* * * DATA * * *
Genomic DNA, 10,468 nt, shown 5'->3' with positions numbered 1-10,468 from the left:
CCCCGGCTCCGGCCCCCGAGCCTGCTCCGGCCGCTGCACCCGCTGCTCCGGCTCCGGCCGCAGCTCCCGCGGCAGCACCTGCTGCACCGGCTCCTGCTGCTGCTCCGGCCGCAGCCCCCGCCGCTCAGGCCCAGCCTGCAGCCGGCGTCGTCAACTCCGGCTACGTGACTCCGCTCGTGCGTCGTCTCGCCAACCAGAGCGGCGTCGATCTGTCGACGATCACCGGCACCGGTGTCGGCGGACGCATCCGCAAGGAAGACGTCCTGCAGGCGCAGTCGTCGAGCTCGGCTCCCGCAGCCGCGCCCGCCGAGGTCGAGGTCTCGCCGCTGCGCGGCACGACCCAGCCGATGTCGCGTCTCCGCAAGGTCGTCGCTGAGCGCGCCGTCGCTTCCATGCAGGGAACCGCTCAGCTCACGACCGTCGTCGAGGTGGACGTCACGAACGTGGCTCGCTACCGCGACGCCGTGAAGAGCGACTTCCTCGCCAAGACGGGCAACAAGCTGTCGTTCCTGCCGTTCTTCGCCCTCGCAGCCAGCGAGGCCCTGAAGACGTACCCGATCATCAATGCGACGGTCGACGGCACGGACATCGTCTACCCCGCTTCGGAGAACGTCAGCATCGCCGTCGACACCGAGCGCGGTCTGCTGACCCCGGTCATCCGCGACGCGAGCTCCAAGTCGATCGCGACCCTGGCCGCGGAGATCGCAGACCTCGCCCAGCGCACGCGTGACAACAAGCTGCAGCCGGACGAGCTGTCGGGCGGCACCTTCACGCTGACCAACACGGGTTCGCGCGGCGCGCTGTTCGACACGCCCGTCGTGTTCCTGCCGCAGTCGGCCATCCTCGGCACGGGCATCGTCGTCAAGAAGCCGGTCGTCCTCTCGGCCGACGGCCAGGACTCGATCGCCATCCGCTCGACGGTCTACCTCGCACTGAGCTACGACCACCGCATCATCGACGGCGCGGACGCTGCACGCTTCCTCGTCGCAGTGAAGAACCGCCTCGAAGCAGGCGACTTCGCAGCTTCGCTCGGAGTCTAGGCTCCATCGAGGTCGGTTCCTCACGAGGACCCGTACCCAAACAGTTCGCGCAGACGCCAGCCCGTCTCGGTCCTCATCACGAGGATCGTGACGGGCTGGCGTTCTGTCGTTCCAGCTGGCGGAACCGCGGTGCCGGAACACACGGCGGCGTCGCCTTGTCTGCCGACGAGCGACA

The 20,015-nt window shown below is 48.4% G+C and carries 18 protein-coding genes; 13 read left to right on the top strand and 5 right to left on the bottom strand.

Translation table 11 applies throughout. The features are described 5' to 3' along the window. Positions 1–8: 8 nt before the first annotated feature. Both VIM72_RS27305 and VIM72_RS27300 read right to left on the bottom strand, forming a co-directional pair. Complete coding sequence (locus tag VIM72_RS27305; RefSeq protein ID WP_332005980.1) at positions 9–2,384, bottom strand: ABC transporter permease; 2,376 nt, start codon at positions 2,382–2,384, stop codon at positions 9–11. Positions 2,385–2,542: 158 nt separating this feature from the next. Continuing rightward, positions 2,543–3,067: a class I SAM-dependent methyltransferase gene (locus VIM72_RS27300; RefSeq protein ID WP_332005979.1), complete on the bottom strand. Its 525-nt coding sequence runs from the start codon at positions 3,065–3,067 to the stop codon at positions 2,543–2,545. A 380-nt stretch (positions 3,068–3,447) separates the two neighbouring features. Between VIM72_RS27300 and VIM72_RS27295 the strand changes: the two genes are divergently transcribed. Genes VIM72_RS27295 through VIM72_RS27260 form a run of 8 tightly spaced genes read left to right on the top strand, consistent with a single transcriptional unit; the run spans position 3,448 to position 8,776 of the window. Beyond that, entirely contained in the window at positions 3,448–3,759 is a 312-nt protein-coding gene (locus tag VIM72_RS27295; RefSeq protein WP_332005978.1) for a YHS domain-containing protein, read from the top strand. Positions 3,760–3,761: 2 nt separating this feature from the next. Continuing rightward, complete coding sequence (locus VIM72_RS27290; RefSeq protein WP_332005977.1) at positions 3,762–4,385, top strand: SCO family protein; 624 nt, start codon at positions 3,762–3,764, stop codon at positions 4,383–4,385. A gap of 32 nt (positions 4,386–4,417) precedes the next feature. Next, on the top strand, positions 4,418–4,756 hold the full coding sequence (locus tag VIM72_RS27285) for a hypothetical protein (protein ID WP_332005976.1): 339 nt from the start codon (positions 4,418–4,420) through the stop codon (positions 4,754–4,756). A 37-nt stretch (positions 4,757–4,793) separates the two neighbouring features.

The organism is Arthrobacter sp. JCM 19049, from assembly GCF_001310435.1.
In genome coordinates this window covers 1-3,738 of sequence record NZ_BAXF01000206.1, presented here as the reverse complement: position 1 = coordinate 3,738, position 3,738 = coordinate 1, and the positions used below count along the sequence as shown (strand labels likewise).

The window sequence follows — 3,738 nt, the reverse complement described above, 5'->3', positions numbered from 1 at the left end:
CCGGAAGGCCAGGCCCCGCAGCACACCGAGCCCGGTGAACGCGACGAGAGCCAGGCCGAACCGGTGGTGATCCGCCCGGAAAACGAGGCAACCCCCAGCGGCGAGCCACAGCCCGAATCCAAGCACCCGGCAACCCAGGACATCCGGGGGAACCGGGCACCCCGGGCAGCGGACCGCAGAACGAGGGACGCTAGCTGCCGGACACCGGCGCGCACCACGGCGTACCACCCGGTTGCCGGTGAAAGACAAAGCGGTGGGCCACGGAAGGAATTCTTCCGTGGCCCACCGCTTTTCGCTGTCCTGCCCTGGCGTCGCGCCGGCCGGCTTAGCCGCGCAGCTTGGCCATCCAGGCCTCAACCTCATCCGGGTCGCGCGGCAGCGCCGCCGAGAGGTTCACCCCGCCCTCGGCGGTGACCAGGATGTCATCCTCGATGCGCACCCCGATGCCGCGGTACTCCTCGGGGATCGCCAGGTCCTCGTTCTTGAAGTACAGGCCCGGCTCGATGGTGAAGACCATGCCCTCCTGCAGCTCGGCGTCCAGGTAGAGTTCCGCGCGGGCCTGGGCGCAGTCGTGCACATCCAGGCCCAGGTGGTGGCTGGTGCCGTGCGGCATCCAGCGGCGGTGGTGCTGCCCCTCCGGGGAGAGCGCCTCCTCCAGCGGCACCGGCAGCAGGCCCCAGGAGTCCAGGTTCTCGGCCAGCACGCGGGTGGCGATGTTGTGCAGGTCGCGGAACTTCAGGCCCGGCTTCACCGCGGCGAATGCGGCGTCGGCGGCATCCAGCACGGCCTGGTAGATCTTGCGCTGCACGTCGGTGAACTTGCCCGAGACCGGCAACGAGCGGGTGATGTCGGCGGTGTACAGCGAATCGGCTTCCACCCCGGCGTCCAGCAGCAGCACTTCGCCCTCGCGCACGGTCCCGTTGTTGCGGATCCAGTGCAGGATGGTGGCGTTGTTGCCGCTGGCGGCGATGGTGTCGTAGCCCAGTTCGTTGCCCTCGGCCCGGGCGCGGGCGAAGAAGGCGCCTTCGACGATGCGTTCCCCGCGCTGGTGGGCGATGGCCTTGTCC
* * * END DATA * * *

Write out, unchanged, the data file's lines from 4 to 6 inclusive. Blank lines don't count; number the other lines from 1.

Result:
Translation table 11 applies throughout. The features are described 5' to 3' along the window. Positions 1–8: 8 nt before the first annotated feature. Both VIM72_RS27305 and VIM72_RS27300 read right to left on the bottom strand, forming a co-directional pair. Complete coding sequence (locus tag VIM72_RS27305; RefSeq protein ID WP_332005980.1) at positions 9–2,384, bottom strand: ABC transporter permease; 2,376 nt, start codon at positions 2,382–2,384, stop codon at positions 9–11. Positions 2,385–2,542: 158 nt separating this feature from the next. Continuing rightward, positions 2,543–3,067: a class I SAM-dependent methyltransferase gene (locus VIM72_RS27300; RefSeq protein ID WP_332005979.1), complete on the bottom strand. Its 525-nt coding sequence runs from the start codon at positions 3,065–3,067 to the stop codon at positions 2,543–2,545. A 380-nt stretch (positions 3,068–3,447) separates the two neighbouring features. Between VIM72_RS27300 and VIM72_RS27295 the strand changes: the two genes are divergently transcribed. Genes VIM72_RS27295 through VIM72_RS27260 form a run of 8 tightly spaced genes read left to right on the top strand, consistent with a single transcriptional unit; the run spans position 3,448 to position 8,776 of the window. Beyond that, entirely contained in the window at positions 3,448–3,759 is a 312-nt protein-coding gene (locus tag VIM72_RS27295; RefSeq protein WP_332005978.1) for a YHS domain-containing protein, read from the top strand. Positions 3,760–3,761: 2 nt separating this feature from the next. Continuing rightward, complete coding sequence (locus VIM72_RS27290; RefSeq protein WP_332005977.1) at positions 3,762–4,385, top strand: SCO family protein; 624 nt, start codon at positions 3,762–3,764, stop codon at positions 4,383–4,385. A gap of 32 nt (positions 4,386–4,417) precedes the next feature. Next, on the top strand, positions 4,418–4,756 hold the full coding sequence (locus tag VIM72_RS27285) for a hypothetical protein (protein ID WP_332005976.1): 339 nt from the start codon (positions 4,418–4,420) through the stop codon (positions 4,754–4,756). A 37-nt stretch (positions 4,757–4,793) separates the two neighbouring features.

The organism is Arthrobacter sp. JCM 19049, from assembly GCF_001310435.1.
In genome coordinates this window covers 1-3,738 of sequence record NZ_BAXF01000206.1, presented here as the reverse complement: position 1 = coordinate 3,738, position 3,738 = coordinate 1, and the positions used below count along the sequence as shown (strand labels likewise).